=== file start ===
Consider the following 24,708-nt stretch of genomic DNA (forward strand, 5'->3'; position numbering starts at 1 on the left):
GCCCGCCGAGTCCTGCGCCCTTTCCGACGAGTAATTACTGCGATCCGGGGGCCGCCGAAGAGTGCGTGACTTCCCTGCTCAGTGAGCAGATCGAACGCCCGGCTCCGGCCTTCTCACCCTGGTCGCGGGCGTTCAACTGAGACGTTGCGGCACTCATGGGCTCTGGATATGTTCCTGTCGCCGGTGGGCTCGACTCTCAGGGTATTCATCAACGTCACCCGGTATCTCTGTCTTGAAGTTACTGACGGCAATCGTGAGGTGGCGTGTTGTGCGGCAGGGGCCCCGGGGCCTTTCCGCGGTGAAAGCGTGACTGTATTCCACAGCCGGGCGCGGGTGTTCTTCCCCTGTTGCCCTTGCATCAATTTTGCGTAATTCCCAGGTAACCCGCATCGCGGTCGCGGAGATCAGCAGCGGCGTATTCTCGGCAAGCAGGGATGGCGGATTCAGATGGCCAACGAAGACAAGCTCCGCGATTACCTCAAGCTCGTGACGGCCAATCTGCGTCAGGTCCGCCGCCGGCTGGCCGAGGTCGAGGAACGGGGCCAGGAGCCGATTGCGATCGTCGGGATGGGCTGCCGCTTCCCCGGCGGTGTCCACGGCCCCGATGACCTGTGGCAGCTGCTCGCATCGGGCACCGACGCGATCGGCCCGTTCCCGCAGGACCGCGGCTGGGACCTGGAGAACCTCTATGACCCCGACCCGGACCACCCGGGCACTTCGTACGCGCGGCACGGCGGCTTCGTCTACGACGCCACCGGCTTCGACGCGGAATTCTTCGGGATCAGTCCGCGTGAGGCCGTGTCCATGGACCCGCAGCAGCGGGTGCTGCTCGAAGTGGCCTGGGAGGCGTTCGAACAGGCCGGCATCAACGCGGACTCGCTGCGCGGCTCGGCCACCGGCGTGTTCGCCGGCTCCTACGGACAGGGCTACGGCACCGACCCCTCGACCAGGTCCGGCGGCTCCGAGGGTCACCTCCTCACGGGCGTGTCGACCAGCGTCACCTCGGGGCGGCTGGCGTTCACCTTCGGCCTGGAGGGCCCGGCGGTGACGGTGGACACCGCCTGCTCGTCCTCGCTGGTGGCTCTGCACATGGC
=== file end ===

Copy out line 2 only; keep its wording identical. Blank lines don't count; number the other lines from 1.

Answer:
GCCCGCCGAGTCCTGCGCCCTTTCCGACGAGTAATTACTGCGATCCGGGGGCCGCCGAAGAGTGCGTGACTTCCCTGCTCAGTGAGCAGATCGAACGCCCGGCTCCGGCCTTCTCACCCTGGTCGCGGGCGTTCAACTGAGACGTTGCGGCACTCATGGGCTCTGGATATGTTCCTGTCGCCGGTGGGCTCGACTCTCAGGGTATTCATCAACGTCACCCGGTATCTCTGTCTTGAAGTTACTGACGGCAATCGTGAGGTGGCGTGTTGTGCGGCAGGGGCCCCGGGGCCTTTCCGCGGTGAAAGCGTGACTGTATTCCACAGCCGGGCGCGGGTGTTCTTCCCCTGTTGCCCTTGCATCAATTTTGCGTAATTCCCAGGTAACCCGCATCGCGGTCGCGGAGATCAGCAGCGGCGTATTCTCGGCAAGCAGGGATGGCGGATTCAGATGGCCAACGAAGACAAGCTCCGCGATTACCTCAAGCTCGTGACGGCCAATCTGCGTCAGGTCCGCCGCCGGCTGGCCGAGGTCGAGGAACGGGGCCAGGAGCCGATTGCGATCGTCGGGATGGGCTGCCGCTTCCCCGGCGGTGTCCACGGCCCCGATGACCTGTGGCAGCTGCTCGCATCGGGCACCGACGCGATCGGCCCGTTCCCGCAGGACCGCGGCTGGGACCTGGAGAACCTCTATGACCCCGACCCGGACCACCCGGGCACTTCGTACGCGCGGCACGGCGGCTTCGTCTACGACGCCACCGGCTTCGACGCGGAATTCTTCGGGATCAGTCCGCGTGAGGCCGTGTCCATGGACCCGCAGCAGCGGGTGCTGCTCGAAGTGGCCTGGGAGGCGTTCGAACAGGCCGGCATCAACGCGGACTCGCTGCGCGGCTCGGCCACCGGCGTGTTCGCCGGCTCCTACGGACAGGGCTACGGCACCGACCCCTCGACCAGGTCCGGCGGCTCCGAGGGTCACCTCCTCACGGGCGTGTCGACCAGCGTCACCTCGGGGCGGCTGGCGTTCACCTTCGGCCTGGAGGGCCCGGCGGTGACGGTGGACACCGCCTGCTCGTCCTCGCTGGTGGCTCTGCACATGGC